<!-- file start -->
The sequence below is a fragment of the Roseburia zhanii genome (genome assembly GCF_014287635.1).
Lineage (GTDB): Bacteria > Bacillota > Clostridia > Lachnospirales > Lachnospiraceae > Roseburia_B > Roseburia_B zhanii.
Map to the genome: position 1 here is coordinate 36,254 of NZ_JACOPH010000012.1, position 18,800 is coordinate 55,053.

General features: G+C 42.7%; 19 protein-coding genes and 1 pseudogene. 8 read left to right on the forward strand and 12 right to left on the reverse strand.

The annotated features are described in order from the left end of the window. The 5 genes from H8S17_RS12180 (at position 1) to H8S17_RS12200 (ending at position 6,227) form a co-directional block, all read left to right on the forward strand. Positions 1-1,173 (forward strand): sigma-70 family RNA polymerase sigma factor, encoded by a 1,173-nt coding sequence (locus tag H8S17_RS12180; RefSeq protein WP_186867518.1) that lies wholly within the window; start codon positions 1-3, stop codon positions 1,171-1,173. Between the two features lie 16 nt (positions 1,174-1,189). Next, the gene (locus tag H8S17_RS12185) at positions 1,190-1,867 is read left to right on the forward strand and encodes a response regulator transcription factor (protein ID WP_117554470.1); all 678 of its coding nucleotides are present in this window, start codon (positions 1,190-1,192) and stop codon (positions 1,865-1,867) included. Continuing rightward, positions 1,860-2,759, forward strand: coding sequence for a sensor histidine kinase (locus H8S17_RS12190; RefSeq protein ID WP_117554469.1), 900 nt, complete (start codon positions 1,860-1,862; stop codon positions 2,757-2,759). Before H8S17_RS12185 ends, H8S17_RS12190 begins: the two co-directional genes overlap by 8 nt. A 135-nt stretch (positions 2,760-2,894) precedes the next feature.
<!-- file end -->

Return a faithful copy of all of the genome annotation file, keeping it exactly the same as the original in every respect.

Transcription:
The sequence below is a fragment of the Roseburia zhanii genome (genome assembly GCF_014287635.1).
Lineage (GTDB): Bacteria > Bacillota > Clostridia > Lachnospirales > Lachnospiraceae > Roseburia_B > Roseburia_B zhanii.
Map to the genome: position 1 here is coordinate 36,254 of NZ_JACOPH010000012.1, position 18,800 is coordinate 55,053.

General features: G+C 42.7%; 19 protein-coding genes and 1 pseudogene. 8 read left to right on the forward strand and 12 right to left on the reverse strand.

The annotated features are described in order from the left end of the window. The 5 genes from H8S17_RS12180 (at position 1) to H8S17_RS12200 (ending at position 6,227) form a co-directional block, all read left to right on the forward strand. Positions 1-1,173 (forward strand): sigma-70 family RNA polymerase sigma factor, encoded by a 1,173-nt coding sequence (locus tag H8S17_RS12180; RefSeq protein WP_186867518.1) that lies wholly within the window; start codon positions 1-3, stop codon positions 1,171-1,173. Between the two features lie 16 nt (positions 1,174-1,189). Next, the gene (locus tag H8S17_RS12185) at positions 1,190-1,867 is read left to right on the forward strand and encodes a response regulator transcription factor (protein ID WP_117554470.1); all 678 of its coding nucleotides are present in this window, start codon (positions 1,190-1,192) and stop codon (positions 1,865-1,867) included. Continuing rightward, positions 1,860-2,759, forward strand: coding sequence for a sensor histidine kinase (locus H8S17_RS12190; RefSeq protein ID WP_117554469.1), 900 nt, complete (start codon positions 1,860-1,862; stop codon positions 2,757-2,759). Before H8S17_RS12185 ends, H8S17_RS12190 begins: the two co-directional genes overlap by 8 nt. A 135-nt stretch (positions 2,760-2,894) precedes the next feature.